Are you trying to figure out what will make your story pop for your readers? Having trouble figuring out the exact formula to make a good or decent story spectacular to your particular audience? Bram Stoker-nominated author Janice Gable Bashman weighs in with some advice in her article inspired by a New York Times bestselling author. In “Capturing Reader’s Interest: An Interview with J.T. Ellison,” Bashman tells us more about what kind of magic readers are looking for.
(Unless otherwise indicated, all quotes in this blog are from Janice Gable Bashman’s article as featured in the 2015 Novel and Short Story Writer’s Market. See reference citation below.)
“A sharp, strong voice, an engaging style, and starting the action and story immediately are what it takes. Kick-start your story, set the tone, and assure your readers that you aren’t going to waste their time making them wonder what this book is going to be about.” As Bashman quotes Ellison in her article. 1
Getting to this point will take more than a few tries, especially if you’re just starting out. But that’s okay, too. Just start by writing out whatever comes to you. Write out a plan first if you can and it works. There isn’t really any right or wrong way to start out; what matters is the end product.
Ellison elaborates in Bashman’s article: “Practice makes perfect, and the best way to practice is by writing short stories. Flash fiction (telling a full story in 1,000 words or less) is a great training tool.” 1
Now, while this is a tried-and-true method for many, understand that all writers are different. For example, when I first started out on my book currently in progress, I literally wrote out one scene (which later became my ending chapter) that came to me, and developed the story around that scene. Granted, that’s a more complicated and time-consuming way to write, but it’s how I write. As a matter of fact, Ellison says starting in the middle of your story is one of the best ways to hook your readers from the beginning. 1
If you’re more productive writing flash fiction or practicing with shorter stories like novellas, go for it. Just remember to have the final result with a beginning, middle, and end that fits together in a way that makes sense and is fun for others to read.
However, if you’re trying to write a story that will be drawn out long enough to last for at least one book, then my advice would be to start with flash fiction (if that works for you) and continue writing longer and longer stories from there. That way, you’re gaining experience in how to write stories of varying lengths.
If you’re just starting your story, keep in mind what would make you want to keep reading after the first paragraph or page if you were the reader. “Clean, straightforward prose, in the style of your genre, is vital,” Ellison shares. “If you’re writing a thriller, you start with a scene that establishes a question. (And at the end of that book, you must answer that question.) In a mystery, what is missing, what are the stakes? If it’s a romance, what’s the conflict? And whatever you do, don’t interrupt the forward progress of the story to tell the reader the backstory. A good storyteller captures the imagination of the reader immediately and uses action and reaction to tell the story as the book progresses.” 1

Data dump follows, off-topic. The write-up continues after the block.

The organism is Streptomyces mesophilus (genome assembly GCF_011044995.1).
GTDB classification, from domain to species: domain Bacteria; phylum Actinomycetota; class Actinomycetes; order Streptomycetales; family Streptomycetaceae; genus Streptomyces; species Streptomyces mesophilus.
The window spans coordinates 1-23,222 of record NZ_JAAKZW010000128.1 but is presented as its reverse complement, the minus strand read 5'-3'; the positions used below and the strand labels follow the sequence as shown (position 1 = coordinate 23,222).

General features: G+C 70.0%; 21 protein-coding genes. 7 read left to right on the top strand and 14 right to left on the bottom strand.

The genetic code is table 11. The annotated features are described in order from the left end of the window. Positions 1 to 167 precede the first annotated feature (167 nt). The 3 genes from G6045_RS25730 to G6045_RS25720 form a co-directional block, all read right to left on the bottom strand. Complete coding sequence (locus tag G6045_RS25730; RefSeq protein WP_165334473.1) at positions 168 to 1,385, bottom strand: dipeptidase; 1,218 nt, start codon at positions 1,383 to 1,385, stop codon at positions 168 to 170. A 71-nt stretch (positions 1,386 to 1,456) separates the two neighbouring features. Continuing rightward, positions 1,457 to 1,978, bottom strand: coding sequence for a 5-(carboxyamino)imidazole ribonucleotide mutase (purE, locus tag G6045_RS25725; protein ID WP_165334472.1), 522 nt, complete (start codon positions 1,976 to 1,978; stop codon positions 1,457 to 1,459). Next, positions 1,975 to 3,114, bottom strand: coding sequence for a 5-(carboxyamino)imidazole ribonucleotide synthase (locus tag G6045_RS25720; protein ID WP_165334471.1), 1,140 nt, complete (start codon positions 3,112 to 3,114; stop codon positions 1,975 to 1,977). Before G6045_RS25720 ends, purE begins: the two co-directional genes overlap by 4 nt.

But what about point of view? How to you want to present your story to your readers?
“POV is tough,” Ellison notes, “every writer is different. If you try a few different styles in [short stories], you’ll find the voice you’re comfortable with for a full-length novel. And once you decide on a point of view, stick to it. Head hopping, switching from first to third, [and] writing in present tense are all minefields for less-experienced writers. I’d suggest writing multiple short stories in every point of view, trying omniscient, close third, first person, and seeing what the story needs and what you’re most comfortable doing. Remember, each story has its own requirements for POV. Something written in first person might not work, but switch it to close third, and voila-magic.” 1
As you’re developing your story, consider the main conflict(s). Who is (or are) the main protagonist(s)? What is he/she/they going through? Why should we care? Go through and answer these questions if you haven’t already, and you’re off to an excellent start.
How do you know when you’re done? “Once you’ve answered the question you established in Chapter 1, the story is finished,” Ellison says. “There is a natural rhythm to a story. Some call it the Hero’s Journey, some break the story into three acts, some follow a ‘beginning, middle, end’ structure, some just know when the story is done. It takes practice. Reading and deconstructing the books you like is a great way to figure out their innate rhythm.” 1
Write first, and leave everything else until after you’ve gotten everything written. Then you can go back through and make sure you’ve found a viable, believable solution to every problem you’ve set out in your story, as well as making sure everything is smooth with your “plants,” spelling, grammar and syntax, and everything falls in place within a reasonable timeframe. Then you’ve written a memorable story. 1
Embrace your writer’s side, and let the words of your imagination run free.
- Bashman, Janice Gable. (Date unknown). In Rachel Randall (Ed.) 2015 Novel and Short Story Writer’s Market (pp. 36-40). Cincinnati, Ohio: Writer’s Digest Books, 2014.